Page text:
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Obama calls meeting at White House as talks continue on the Hill

By DOUG THOMPSON
October 14, 2013

President Barack Obama: Another meeting, another try. (AP/Charles Dharapak)

President Barack Obama: Another meeting, another try. (AP/Charles Dharapak)

President Barack Obama called a mid-afternoon meeting of Congressional leaders at the White House Monday.

The call to the meeting came while the Senate’s leaders from both the Republican and Democratic parties met privately at the Capitol for the first time since Saturday in hopes of finding a way to solve the debt and budget crisis that threatens to send the American government into default for the first time in history.

The face-to-face meeting between Senate Majority Leader Harry Reid and Minority Leader Mitch McConnell came after a a Sunday phone call failed to bring an agreement on a deal to raise the government’s borrowing authority on a debt deal.

The current debt limit of $16.7 trillion will be met Thursday and leave the government without necessary funds to meet its obligations unless both sides agree to an increase before then.

Other Senators, part of a group led by Sen. Susan Collins (R-Maine) met for two hours Monday morning in hopes of finding a solution to the deadlock.

“We’re making very good progress, but there’s still many details to be worked out,” Collins said to reporters before the meeting.  “We don’t a finished, agreed-upon product yet but I think we had an excellent meeting.”

Collins said the group will meet again later on Monday.

Economists warn financial disaster is looming over the unprecedented government default.  The partial government shutdown entered its third week Monday with 350,000 government workers on unpaid leave and another 500,000 working without pay.  The Stock Market opened with modest losses Monday, but bond markets are closed for the Columbus Day holiday.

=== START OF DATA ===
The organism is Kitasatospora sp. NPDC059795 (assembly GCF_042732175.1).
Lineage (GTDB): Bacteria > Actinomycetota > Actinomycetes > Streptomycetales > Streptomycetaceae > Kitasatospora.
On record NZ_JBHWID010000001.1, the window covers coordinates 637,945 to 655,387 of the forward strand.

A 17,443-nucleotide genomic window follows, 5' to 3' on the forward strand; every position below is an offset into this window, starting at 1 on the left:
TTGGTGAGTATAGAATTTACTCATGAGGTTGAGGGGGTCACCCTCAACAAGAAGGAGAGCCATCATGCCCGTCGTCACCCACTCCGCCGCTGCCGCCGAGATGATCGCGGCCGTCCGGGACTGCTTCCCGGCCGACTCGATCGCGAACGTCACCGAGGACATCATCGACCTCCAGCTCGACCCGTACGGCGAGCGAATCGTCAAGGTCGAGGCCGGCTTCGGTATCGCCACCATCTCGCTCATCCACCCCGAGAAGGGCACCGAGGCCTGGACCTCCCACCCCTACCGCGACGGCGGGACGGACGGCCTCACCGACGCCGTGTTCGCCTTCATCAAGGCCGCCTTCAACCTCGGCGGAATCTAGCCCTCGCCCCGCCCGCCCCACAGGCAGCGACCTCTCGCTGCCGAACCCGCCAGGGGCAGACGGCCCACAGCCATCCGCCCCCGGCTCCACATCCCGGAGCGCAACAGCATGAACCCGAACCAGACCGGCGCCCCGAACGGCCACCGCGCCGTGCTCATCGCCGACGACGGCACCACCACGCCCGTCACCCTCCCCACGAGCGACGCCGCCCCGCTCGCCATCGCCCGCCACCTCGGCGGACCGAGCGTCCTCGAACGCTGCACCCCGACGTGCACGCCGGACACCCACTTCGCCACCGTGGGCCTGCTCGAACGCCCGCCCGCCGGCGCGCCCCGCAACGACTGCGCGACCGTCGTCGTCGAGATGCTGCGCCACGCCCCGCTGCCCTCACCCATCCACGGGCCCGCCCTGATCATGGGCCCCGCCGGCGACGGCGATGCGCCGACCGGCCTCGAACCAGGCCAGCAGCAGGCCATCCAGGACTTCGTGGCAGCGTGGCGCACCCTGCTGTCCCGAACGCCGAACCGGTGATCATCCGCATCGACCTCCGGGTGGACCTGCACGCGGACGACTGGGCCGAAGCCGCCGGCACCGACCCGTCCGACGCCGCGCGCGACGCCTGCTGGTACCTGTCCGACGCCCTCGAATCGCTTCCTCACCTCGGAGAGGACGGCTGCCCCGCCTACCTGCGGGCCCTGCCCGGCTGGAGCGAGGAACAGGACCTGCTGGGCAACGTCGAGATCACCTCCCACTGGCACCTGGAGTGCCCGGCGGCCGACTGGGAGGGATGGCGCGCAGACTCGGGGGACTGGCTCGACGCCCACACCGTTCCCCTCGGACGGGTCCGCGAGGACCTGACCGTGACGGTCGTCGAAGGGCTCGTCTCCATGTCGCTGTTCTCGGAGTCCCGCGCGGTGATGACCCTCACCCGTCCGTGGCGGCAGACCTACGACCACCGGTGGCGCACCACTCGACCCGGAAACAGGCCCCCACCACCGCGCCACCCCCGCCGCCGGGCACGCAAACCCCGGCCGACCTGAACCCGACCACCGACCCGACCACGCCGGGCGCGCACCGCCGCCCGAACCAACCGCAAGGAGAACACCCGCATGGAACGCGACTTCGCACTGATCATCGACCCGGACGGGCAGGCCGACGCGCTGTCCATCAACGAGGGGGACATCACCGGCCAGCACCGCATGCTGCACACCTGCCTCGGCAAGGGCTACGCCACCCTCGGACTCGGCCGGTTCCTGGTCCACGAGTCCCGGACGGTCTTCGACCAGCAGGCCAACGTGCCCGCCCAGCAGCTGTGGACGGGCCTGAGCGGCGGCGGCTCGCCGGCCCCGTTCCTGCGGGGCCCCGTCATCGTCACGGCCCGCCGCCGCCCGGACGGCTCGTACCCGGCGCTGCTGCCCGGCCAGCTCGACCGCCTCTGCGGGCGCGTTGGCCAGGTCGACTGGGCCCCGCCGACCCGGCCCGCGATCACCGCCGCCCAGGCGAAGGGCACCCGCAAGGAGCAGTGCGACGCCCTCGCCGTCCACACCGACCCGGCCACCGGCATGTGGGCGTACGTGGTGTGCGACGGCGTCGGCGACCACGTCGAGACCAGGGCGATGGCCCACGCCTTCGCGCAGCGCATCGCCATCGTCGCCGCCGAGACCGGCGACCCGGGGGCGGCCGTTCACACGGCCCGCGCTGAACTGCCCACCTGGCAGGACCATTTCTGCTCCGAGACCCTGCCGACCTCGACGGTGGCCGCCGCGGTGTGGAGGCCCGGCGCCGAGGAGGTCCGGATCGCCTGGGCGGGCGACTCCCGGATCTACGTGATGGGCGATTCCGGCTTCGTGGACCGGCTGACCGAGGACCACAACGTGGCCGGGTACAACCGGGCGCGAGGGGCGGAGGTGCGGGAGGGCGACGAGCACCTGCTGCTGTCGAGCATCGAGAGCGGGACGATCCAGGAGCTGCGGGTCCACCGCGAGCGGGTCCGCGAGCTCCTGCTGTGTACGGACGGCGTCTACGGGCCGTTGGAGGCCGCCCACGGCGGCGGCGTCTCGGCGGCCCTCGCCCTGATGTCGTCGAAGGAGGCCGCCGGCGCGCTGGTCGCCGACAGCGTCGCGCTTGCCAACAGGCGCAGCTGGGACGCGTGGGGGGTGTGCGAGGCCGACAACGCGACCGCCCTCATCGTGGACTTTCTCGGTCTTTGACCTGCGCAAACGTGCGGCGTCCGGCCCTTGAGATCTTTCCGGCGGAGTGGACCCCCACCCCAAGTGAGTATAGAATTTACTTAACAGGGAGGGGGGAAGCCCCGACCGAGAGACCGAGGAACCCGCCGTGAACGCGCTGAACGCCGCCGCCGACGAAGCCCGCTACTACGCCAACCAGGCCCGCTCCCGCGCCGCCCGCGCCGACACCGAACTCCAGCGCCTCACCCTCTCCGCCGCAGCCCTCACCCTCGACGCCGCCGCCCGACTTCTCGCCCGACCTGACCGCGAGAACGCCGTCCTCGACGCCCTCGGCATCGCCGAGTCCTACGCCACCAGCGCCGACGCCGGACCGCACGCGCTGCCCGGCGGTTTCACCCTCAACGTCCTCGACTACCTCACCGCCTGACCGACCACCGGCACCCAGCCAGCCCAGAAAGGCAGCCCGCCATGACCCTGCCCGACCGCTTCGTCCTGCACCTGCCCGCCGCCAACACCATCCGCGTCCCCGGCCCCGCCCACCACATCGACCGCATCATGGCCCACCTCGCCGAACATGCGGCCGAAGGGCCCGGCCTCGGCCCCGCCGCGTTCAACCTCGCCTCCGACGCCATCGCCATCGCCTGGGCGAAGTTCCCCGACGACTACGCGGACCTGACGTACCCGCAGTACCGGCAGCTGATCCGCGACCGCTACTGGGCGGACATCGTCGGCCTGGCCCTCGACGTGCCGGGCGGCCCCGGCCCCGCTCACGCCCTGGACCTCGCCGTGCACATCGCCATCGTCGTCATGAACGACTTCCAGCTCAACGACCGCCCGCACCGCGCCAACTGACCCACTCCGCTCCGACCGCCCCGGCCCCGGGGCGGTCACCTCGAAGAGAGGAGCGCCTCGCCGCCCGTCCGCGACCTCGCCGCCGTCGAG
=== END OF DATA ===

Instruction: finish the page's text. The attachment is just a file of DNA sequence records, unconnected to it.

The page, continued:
The government shutdowns have halted IRS processing of tax returns and other functions of the government functions.  Even though Social Security and other benefit payments continue, they could stop under a government default if the debt limit is not raised.

Reid and McDonnell remain deadlocked over automatic, across the board spending cuts under budget sequestration which went into effect earlier this year.  Republicans want the cuts to continue at 2011 funding levels.  Democrats want an increase.

Reid said he is “optimistic about the prospects for a positive conclusion to the issues before the country today.”

McConnell ways a solution is “readily available” and he backs the efforts of the bipartisan group led by Senator Collins.

“It’s time for Democratic leaders to take ‘yes’ for an answer,” McConnell said in a statement released by his office.

Democratic Senator Joe Manchin of West Virginia said he is worried about the “skittish” markets, where he added that investors are worried about the prospect of a debt default.

But, he said, “this hasn’t put us on suicide watch yet.”

“The leaders have to come together,” Manchin added.

Republican Senator Lindsey Graham of South Carolina worries that Republicans will lose the most if a deal is not reached.

“We’re in a free-fall as Republicans,” Graham said Monday, “but Democrats are not far behind us.”

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